FROM SUICIDE GIRLS TO THE GRINDHOUSE
Video Express was the store that set Director Mike Pencci on the path to becoming a filmmaker. It was a small shop with your local outcast running the register, watching an obscure title that you had never seen. Mike Pencci walked straight for the horror films, browsing the box covers with exaggerated cover art, promises of gore and dismemberment, whether it delivered it or not Pencci wanted in. When he wasn’t rocking horror, he was staying up late with his mom who would bust out some vintage Steve McQueen in THE GETAWAY or Bruce Willis in DIE HARD. Mom was just that cool, and Mike was just that interested. Today that interest is paying off in spades.
If that counter geek could see Mike today, he would either give him an approving fist bump, or run the other way if he saw the kind of ideas this cat gets with chainsaws. Point is, Mike Pecci is a badass motherfucker who has just made some outstanding grindhouse short films that are available for the first time in one compilation. We aren’t talking some exploitation lite, we are talking balls to the wall,-chainsaw wielding-oiled up babes out to get bloody-out to settle scores-out to make sure you have a damn good time exploitation. Pecci knows his shit and we were really impressed with his story of bringing these films out so we thought what the hell, let’s make him our next FEATURED FILMMAKER.
Before we get to the yakety, click this link to buy the DVD in one of 3 exclusive covers:
Good, lets boogie with Pecci.
DG: Thanks for hanging with us while we bombard you with questions for the next 30 minutes.
MP: My pleasure, happy to do it.
DG: So give us the quick wrap on your new DVD:
MP: My shorts are loaded with hard violence, un-edited sexuality, and brutal women. But most importantly they were made with a sense of humor. All the ingredients to give you entertainment that you would sit down and watch with a 12 pack of PBR and a group of friends. When I set out to make these films, it was really to take advantage of a situation I found myself in. I was really just practicing new photography techniques, and filmmaking skills that I would then implement into my music video work, and serious film work. Turns out that people wanted to see it!
DG: What was the first film you saw that changed your life or had a significant impact on you?
MP: Oh man, that’s a tough question. Probably THE THING.
All of Carpenters films really, THE THING, ESCAPE FROM NEW YORK, but I also really dig Peckinpah. Their films all have a certain style, a certain look and feel, I call it a “smell”. Some directors have this ability to create a world, an atmosphere that is very unique and you know it belongs to them as soon as you see it. It’s more than just a visual style, it’s the combination of all their techniques that give it a “smell”. When you watch it you can almost taste it. Carpenter, Fincher, Bay, Speilberg, Michael Mann. They all have it.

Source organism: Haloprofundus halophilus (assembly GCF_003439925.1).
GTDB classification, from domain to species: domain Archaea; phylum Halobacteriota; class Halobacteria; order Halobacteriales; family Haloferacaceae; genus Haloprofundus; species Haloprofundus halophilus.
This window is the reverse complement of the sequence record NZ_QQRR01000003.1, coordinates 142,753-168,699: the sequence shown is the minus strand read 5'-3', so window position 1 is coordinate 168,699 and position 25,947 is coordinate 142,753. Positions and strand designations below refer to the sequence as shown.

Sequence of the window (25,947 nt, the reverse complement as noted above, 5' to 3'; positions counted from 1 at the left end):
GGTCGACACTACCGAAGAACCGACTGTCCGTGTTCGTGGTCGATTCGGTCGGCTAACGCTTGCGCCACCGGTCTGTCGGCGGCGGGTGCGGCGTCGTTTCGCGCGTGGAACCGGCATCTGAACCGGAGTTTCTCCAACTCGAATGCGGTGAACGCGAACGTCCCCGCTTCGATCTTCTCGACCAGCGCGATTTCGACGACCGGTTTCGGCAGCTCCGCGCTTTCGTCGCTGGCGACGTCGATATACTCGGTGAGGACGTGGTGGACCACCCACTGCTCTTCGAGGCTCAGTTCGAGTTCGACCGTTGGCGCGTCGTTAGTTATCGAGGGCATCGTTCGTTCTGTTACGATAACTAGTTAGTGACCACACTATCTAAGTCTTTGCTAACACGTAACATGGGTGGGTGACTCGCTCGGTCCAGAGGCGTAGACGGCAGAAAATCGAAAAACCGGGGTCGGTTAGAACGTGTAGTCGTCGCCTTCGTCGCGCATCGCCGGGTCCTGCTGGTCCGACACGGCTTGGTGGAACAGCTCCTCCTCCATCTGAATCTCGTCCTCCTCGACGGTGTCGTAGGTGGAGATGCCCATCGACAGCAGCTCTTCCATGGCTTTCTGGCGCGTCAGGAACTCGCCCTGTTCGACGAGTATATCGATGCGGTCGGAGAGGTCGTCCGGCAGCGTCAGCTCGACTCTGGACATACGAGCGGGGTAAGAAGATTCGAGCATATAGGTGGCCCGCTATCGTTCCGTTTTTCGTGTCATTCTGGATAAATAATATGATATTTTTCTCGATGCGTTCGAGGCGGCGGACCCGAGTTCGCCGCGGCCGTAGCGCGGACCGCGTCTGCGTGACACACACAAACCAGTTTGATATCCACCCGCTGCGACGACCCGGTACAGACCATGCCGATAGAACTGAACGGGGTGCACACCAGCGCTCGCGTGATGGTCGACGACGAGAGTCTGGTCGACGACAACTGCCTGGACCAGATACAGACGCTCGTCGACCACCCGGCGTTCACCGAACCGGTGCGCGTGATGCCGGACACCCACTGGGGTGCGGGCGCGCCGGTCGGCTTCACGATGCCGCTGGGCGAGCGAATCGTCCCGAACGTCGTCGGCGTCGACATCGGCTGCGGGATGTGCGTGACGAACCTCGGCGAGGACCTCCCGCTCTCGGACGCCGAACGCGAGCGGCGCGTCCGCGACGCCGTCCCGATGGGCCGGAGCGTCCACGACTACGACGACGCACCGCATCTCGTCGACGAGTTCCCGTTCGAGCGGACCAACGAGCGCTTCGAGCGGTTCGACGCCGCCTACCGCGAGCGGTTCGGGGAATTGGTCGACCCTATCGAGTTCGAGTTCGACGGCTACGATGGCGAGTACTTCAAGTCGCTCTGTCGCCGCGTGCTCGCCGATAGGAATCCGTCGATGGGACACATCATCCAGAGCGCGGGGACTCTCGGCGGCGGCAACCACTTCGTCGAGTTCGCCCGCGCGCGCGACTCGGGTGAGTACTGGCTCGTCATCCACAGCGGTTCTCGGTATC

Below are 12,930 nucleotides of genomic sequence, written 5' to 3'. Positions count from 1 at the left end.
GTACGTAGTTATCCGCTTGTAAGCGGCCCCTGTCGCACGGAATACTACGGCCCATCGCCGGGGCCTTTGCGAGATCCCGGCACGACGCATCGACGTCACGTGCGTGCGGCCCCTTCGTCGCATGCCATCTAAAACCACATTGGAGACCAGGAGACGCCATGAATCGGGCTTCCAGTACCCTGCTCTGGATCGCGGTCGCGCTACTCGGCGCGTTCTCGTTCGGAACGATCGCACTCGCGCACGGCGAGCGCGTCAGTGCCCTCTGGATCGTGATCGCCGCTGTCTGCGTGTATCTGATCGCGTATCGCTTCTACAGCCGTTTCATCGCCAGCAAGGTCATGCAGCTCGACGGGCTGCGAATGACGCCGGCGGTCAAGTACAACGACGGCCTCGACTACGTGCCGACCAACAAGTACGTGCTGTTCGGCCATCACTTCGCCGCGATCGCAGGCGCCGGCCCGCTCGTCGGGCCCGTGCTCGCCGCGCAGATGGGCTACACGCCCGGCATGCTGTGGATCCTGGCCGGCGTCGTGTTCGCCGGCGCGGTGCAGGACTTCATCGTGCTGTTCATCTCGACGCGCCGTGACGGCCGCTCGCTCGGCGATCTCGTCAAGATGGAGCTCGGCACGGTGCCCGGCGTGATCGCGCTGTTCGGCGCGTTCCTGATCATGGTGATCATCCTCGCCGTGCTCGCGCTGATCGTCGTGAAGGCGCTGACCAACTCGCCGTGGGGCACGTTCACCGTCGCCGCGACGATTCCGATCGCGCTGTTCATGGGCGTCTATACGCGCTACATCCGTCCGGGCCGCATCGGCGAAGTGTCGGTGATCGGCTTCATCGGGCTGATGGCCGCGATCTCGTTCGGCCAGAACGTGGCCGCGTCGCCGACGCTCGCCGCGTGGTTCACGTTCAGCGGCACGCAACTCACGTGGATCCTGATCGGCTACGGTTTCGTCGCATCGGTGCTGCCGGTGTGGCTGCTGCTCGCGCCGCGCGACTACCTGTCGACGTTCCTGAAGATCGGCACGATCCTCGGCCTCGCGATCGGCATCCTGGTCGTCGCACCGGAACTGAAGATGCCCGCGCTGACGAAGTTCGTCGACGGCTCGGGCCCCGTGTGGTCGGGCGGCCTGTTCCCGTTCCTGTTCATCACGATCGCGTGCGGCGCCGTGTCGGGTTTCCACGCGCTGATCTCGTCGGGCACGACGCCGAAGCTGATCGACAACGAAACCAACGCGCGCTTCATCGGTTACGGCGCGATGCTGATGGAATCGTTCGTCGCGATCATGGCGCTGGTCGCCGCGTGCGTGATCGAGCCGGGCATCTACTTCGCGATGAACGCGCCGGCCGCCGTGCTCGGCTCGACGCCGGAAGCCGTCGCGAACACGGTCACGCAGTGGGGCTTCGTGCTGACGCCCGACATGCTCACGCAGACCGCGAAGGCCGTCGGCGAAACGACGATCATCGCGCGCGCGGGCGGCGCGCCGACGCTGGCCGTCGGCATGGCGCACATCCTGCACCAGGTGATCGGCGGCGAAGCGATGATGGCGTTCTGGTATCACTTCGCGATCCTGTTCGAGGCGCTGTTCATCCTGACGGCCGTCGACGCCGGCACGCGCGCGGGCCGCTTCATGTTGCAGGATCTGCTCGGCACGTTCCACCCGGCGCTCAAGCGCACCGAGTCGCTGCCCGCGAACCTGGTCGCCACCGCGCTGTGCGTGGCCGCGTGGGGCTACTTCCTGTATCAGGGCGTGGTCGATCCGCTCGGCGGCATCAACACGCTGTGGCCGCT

DG: Who are the directors out there right now that you dig?
MP: Well, they’re the guys that don’t really need plugging cause they’re doing so well. But, I am a huge Robert Rodriguez fan because I like his business model which I have borrowed. I like Tarantino cause he’s fucking Tarantino. Carpenter and Peckinpah are big for me, but I love to watch Fincher, Ridley Scott, Micheal Mann, and Michael Bay for camera work. I don’t know, I go through these points of obsession, right now I am obsessed with Nicolas Refn right now, that trailer for DRIVE looks fucking amazing. I just watched BRONSON and was blown away by that, he really has that slow build down.
DG: Are you a guy that kind of follows a director wherever he goes or are you more of a genre purist who likes to stay put in one style of film?
MP: That’s interesting; I have two classifications of movie going friends. I have the film snobs and I have the regular average Joe and I tend to go between both categories. I have my moods when I am kind of a prick because there are certain things I want from this movie and this guy is an asshole for not doing it right. Then we have our days when I went to see TRANSFORMERS 3 cause I wanted a big fat cheeseburger and French fries. So I try to watch everything and different genres. I get enjoyment from a lot of different places cause I am also a cinematographer so I get a boner for awesome lighting and that kind of stuff.
DG: TRANSFORMERS 3 actually is just like a glossy monster movie, that annihilation of Chicago which goes on for like 40 minutes is a fucking Godzilla film.
MP: I probably should have said this, I started getting into movies when I was younger because my dad would show me all these Godzilla films and I love the hell outta those. I am a huge Godzilla nut, the ones form 1970’s, the ones from 1980’s, so yeah there are parts of that where I am watching a Godzilla movie.